Massachusetts Makes Emergency Contraception Available at All Hospitals
In a victory for women's health, Massachusetts Governor Mitt Romney (R) reversed his position under pressure and will support a state law that makes emergency contraception available at all hospitals, regardless of religious affiliation.
The Massachusetts legislature made emergency contraception available behind-the-counter at pharmacies in September, overriding Romney’s veto. The new law included the statement “each female rape victim” is guaranteed access to emergency contraception, according to the Associated Press. Last week, it was revealed that Romney’s Department of Public Health had adopted a policy that, contrary to the new law, would exempt private hospitals that had so-called moral or religious objections. Romney initially refused to force private hospitals, particularly Catholic hospitals, to abide by the new law.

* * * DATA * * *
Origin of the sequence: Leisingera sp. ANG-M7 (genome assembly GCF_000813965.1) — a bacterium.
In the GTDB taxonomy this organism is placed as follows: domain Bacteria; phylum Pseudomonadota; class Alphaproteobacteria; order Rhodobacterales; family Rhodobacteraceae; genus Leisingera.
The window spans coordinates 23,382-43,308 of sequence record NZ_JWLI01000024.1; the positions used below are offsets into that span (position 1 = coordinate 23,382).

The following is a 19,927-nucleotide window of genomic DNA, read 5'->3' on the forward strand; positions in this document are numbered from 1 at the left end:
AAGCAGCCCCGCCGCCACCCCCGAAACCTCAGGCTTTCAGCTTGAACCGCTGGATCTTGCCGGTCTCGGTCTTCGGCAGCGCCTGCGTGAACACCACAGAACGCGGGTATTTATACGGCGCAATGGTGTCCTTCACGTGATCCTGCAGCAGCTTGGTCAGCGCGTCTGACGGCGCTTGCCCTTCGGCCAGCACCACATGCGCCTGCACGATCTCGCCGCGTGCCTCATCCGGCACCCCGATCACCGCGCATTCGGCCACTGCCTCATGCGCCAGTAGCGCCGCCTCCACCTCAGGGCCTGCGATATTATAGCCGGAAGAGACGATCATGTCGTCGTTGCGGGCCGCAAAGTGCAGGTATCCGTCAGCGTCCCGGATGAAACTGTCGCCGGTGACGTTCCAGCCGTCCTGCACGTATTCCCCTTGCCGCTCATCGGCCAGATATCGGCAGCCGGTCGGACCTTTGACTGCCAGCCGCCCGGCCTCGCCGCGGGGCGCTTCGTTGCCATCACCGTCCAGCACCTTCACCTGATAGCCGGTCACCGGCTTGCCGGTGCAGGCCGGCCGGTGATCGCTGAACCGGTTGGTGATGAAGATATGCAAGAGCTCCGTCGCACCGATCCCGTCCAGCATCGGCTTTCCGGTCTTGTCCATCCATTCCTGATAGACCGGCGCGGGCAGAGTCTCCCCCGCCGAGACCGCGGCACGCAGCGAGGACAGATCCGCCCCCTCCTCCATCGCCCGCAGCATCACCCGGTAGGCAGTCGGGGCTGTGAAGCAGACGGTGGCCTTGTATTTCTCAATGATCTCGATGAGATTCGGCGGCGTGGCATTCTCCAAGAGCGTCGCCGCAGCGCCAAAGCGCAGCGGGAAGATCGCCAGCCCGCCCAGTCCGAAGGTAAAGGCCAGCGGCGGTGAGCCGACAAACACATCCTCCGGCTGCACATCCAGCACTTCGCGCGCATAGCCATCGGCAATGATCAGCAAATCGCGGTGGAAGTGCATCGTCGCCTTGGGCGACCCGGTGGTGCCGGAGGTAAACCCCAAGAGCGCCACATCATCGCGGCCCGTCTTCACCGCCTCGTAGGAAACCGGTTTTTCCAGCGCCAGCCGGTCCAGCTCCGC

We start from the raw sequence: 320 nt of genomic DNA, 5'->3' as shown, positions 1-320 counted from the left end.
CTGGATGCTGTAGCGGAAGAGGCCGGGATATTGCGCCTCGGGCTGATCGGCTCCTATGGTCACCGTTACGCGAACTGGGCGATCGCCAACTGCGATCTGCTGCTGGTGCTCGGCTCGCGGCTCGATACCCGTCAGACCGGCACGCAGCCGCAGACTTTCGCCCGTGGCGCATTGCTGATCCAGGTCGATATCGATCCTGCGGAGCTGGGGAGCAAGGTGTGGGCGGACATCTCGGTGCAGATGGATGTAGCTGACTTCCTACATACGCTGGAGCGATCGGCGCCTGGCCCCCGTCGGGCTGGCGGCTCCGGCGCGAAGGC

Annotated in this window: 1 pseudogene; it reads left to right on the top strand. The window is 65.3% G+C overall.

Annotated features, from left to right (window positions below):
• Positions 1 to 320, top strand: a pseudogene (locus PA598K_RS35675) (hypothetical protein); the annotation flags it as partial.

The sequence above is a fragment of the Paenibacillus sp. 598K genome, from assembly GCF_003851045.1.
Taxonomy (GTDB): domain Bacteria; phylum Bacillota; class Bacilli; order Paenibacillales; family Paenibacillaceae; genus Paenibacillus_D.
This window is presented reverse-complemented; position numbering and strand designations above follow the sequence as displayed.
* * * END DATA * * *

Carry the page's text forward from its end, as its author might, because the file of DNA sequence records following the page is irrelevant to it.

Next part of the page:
Romney drew much criticism for his original refusal to enforce the new law, including that from his Lieutenant Governor Kerry Healey, who stated publicly that “it’s extremely important that victims of rape should be able to access emergency contraception in whatever medical setting they present themselves,” according to the Globe. Romney, who is considering running for president, changed his position on Thursday, overturning the Health Department policy.
Media Resources: AP 12/8/05; Boston Globe 12/8/05, 12/9/05
10/17/2014 Student Activists Across the Country Are Fighting Extreme Anti-Abortion Ballot Measures - In Tennessee, North Dakota, and Colorado - three states deciding ballot measures aimed at restricting birth control access and outlawing abortion in the upcoming election - student activists are mobilizing to get out the vote.
Members of student-ledFeminist Majority Leadership Alliancegroup Vanderbilt Feminists at Vanderbilt University have been working tirelessly to get out the word about Tennessee's Amendment 1, which would take the right of privacy for reproductive rights out of the state constitution and give local legislators the power to restrict access to abortion, even in the case of rape, incest, or to save the life of the woman, and outlaw many forms of birth control, such as the IUD or the pill. . . .